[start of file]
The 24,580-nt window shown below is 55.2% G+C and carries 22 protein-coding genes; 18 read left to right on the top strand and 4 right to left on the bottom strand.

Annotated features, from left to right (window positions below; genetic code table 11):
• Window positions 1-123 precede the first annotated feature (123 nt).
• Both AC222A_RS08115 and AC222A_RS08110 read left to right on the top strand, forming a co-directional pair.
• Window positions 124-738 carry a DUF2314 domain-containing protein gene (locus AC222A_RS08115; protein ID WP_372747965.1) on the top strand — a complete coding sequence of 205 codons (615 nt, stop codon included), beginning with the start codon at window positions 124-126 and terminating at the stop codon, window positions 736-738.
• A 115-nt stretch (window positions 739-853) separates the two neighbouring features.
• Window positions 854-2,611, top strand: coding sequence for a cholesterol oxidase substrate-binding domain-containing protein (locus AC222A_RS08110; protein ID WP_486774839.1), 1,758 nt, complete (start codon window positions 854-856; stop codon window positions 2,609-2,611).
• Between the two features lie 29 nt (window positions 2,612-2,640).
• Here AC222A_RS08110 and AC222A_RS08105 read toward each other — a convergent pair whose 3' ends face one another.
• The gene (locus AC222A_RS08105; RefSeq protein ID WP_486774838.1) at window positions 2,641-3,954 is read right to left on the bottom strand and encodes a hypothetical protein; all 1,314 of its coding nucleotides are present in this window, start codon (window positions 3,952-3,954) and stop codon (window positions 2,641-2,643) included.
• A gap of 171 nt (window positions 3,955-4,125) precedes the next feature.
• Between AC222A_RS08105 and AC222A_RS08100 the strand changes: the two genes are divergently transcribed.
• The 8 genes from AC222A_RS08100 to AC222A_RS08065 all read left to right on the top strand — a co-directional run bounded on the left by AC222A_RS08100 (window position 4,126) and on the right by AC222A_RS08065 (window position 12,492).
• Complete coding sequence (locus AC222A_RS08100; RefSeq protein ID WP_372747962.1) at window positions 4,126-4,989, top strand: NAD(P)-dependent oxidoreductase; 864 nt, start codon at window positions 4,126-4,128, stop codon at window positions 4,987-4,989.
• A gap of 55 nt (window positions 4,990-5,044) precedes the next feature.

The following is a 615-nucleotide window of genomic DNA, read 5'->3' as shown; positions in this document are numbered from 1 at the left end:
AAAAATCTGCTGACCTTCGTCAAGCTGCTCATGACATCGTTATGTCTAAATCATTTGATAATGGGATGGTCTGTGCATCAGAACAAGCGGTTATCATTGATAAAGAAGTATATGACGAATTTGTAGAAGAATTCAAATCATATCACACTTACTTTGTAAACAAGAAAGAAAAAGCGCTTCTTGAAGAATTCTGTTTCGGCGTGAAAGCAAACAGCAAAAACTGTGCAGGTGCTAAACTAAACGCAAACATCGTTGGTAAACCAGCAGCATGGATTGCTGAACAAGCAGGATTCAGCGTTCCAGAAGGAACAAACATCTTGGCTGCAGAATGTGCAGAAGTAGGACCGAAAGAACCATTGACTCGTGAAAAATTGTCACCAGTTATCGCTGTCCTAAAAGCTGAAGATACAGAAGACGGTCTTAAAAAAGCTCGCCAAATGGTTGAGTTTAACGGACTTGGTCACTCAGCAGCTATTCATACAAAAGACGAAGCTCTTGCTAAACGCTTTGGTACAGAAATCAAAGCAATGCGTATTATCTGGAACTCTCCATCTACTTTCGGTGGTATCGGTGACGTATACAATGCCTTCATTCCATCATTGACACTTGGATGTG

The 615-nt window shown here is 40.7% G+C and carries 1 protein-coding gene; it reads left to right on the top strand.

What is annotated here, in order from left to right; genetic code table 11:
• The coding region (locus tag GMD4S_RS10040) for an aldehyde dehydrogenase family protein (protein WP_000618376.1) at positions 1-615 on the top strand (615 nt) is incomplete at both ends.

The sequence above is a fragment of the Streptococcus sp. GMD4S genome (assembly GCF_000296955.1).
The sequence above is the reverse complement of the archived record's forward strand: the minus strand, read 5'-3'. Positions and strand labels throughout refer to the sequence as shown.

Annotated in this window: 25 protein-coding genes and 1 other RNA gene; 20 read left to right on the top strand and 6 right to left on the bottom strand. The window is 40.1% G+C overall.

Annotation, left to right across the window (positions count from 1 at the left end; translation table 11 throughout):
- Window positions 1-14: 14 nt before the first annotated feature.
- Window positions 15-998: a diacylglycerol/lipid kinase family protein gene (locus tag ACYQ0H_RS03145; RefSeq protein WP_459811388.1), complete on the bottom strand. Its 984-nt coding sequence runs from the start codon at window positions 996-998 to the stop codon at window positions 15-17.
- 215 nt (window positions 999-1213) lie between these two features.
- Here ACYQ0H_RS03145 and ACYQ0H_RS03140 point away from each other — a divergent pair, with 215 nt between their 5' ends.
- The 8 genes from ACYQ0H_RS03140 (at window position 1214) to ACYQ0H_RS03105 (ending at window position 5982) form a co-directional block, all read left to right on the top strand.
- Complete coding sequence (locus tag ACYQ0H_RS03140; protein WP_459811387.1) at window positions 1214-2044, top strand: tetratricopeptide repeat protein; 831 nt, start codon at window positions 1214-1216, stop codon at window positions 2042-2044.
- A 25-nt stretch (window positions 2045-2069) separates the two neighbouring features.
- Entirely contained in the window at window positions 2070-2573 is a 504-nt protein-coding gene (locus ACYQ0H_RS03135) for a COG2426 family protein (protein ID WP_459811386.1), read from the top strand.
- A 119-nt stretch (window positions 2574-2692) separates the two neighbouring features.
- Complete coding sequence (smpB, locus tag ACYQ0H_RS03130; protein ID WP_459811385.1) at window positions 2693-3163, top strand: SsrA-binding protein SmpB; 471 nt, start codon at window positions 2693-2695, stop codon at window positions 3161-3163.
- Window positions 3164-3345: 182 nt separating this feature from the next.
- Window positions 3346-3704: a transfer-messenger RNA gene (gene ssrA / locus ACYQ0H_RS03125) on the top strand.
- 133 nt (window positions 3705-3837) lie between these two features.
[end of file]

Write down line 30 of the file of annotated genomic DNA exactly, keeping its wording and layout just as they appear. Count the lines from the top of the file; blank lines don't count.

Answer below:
- Complete coding sequence (locus tag ACYQ0H_RS03140; protein WP_459811387.1) at window positions 1214-2044, top strand: tetratricopeptide repeat protein; 831 nt, start codon at window positions 1214-1216, stop codon at window positions 2042-2044.